cbi       PORTB,led_1      ; Yes, turn on LED 1
   rjmp    restart
soft_int:
   cbi       PORTB,led_2      ; No, turn on LED 2
restart:
   sbi       PORTB,led_2      ; Reset PORTB,1 high LED 2 OFF???
   ldi       flg,0      ; Reset interrupt flag
   out       SREG,tmp   ; Restore SREG
   pop   tmp      ;restore tmp 
   reti                 ; Onward... 

Btw, there's no problem to use RJMP/JMP/RCALL/CALL inside an ISR. You can also do a jump to some other code placed anywhere in your program as long as it ends popping pushed registers(in reverse order), restoring SREG and (VERY IMPORTANT) end with RETI.

General advice is to keep ISR's as short as ever possible, just set a flag and do the other stuff in MAIN.
I think you're making great progress...

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Lennart wrote:
No need to PUSH/POP all registers but every register also used in your MAIN need to use PUSH/POP to not lose the value it had in MAIN.
I think you mean
Quote:
No need to PUSH/POP all registers but every register also used in your ISR (or anything called from it) need to use PUSH/POP to not lose the value it had in MAIN.

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Quote:
Lennart wrote:
No need to PUSH/POP all registers but every register also used in your MAIN need to use PUSH/POP to not lose the value it had in MAIN.
I think you mean
Quote:
No need to PUSH/POP all registers but every register also used in your ISR (or anything called from it) need to use PUSH/POP to not lose the value it had in MAIN.

Yes, that's what I meant described in a less confusing way.

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Hey John,

I'm just using the ATtiny22 to learn from because it's so simple and the the model is in VMLab.

Studio4, which I would rather use, has a problem running it's simulator on my linux machine. So, I'm left to get by as I can. I'll be ordering a STK500 soon. :)

Hey Lennart,

LED 2 is on PB2 because the external interrupt key has to be attached to PB1, right? That way int0 can be triggered in two ways, from hardware and from software.

VMLab gave me an err when I tried using a lower register for my interrupt flag, as in:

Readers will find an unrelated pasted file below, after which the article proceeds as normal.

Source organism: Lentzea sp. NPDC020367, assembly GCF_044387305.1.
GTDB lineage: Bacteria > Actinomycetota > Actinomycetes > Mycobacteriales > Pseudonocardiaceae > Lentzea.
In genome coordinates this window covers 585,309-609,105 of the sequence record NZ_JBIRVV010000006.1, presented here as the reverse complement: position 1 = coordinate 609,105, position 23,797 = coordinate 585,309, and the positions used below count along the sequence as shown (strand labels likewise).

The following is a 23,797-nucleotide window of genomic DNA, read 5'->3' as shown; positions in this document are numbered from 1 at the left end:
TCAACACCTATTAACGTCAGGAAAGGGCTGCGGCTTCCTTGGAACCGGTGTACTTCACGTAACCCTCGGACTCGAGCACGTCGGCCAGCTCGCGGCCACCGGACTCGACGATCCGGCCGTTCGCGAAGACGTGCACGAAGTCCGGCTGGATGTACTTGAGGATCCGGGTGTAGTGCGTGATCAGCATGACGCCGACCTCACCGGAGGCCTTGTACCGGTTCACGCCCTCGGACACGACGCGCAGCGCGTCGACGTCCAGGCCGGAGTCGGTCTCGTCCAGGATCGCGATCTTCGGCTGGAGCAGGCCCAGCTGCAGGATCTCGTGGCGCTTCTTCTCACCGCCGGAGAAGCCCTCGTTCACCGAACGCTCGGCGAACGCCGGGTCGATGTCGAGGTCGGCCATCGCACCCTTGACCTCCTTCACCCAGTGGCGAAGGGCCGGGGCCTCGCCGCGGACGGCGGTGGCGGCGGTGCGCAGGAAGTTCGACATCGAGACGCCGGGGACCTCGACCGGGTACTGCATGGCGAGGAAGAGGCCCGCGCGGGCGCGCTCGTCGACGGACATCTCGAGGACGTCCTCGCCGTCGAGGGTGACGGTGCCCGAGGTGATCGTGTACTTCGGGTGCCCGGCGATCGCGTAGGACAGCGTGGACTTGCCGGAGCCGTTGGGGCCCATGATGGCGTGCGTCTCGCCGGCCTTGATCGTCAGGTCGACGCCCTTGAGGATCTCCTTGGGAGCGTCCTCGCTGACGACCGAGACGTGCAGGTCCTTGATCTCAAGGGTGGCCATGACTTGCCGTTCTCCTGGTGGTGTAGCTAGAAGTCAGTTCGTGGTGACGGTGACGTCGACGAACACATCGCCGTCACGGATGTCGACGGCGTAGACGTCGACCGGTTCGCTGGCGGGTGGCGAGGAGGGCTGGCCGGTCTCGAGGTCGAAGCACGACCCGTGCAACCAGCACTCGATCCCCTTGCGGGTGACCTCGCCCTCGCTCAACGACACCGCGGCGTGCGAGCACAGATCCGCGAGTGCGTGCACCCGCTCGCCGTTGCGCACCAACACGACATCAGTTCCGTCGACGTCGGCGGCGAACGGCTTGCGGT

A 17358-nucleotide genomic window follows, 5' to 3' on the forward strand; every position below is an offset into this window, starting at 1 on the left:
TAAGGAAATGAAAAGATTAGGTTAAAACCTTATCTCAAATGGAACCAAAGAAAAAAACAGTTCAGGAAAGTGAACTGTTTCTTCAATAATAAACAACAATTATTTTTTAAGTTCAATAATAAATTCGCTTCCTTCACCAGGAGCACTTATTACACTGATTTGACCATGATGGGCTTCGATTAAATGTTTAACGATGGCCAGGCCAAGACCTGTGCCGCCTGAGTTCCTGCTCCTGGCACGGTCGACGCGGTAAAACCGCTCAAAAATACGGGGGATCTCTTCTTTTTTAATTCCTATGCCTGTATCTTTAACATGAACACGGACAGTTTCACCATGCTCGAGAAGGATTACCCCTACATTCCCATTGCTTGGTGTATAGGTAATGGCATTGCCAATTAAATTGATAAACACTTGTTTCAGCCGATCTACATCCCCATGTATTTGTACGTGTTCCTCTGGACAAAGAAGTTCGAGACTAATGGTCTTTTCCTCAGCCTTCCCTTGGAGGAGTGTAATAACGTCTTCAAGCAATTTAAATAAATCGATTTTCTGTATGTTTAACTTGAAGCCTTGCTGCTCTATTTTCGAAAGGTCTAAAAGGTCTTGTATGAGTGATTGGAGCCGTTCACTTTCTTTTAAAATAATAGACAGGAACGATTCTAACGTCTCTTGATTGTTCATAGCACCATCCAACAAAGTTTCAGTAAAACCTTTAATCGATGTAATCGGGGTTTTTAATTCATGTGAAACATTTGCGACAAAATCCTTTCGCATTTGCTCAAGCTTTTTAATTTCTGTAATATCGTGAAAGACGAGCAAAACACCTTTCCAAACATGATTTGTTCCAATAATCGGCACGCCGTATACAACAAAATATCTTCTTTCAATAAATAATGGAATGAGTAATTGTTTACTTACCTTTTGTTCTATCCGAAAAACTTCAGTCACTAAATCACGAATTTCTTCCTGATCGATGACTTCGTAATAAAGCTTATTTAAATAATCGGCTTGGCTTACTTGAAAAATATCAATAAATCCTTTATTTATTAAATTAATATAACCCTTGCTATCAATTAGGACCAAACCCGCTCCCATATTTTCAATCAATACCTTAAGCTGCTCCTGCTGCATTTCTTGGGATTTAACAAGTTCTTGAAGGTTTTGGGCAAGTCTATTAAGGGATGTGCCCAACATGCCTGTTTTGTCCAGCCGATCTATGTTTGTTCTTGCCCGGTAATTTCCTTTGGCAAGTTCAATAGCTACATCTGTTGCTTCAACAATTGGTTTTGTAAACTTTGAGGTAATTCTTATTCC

LDI r15, $00

I guess the load immediate need a high register. Maybe if I bounced it off tmp then into r15...

LDI tmp, $00
MOV r15, tmp

Seems to work. I see now all the immediate instructions need a high register.

VMLab also gave me compile errs when I tried to PUSH SREG, it seems it wants a register value for an operand.

OUT TMP, SREG
PUSH TMP
...
POP TMP
IN SREG, TMP

Seemed to work. Hmm, that's actually what you said, push and pop tmp. OK, I got it now.

Thanks,

Fred

Last Edited: Tue. Mar 23, 2010 - 02:54 PM
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Hi Fred

Quote:
That seems awkward.

That's the limitations you have to live with.
For low registers you can use
CLR which clear all bits(0x00) and
SER which set all bits(0xFF).
In larger projects you might benefit from using one of the low registers dedicated to load zero into stuff.(Avoid r0 and r1 since they are used to get results from multiplication).
Like this

.def	zero		=r2  ;zero reg

Then you can use it eg like this

	sts	tick_timer,zero	;reset RTC TIMER

Regarding SREG it follow the same rules as I earlier described. You must use a register to get something IN or OUT a I/O register.

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Quote:

I guess the load immediate need a high register.

As the opcode manual tells you, LDI can only be used on R16 to R31

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Lennart wrote:
Hi Fred

For low registers you can use
CLR which clear all bits(0x00) and
SER which set all bits(0xFF).

For my my purposes with this that would work well, just use the whole register as the flag.
Quote:

In larger projects you might benefit from using one of the low registers dedicated to load zero into stuff.(Avoid r0 and r1 since they are used to get results from multiplication).
Like this

.def	zero		=r2  ;zero reg

Then you can use it eg like this

	sts	tick_timer,zero	;reset RTC TIMER

Cool.
Quote:

Regarding SREG it follow the same rules as I earlier described. You must use a register to get something IN or OUT a I/O register.

Got it. :)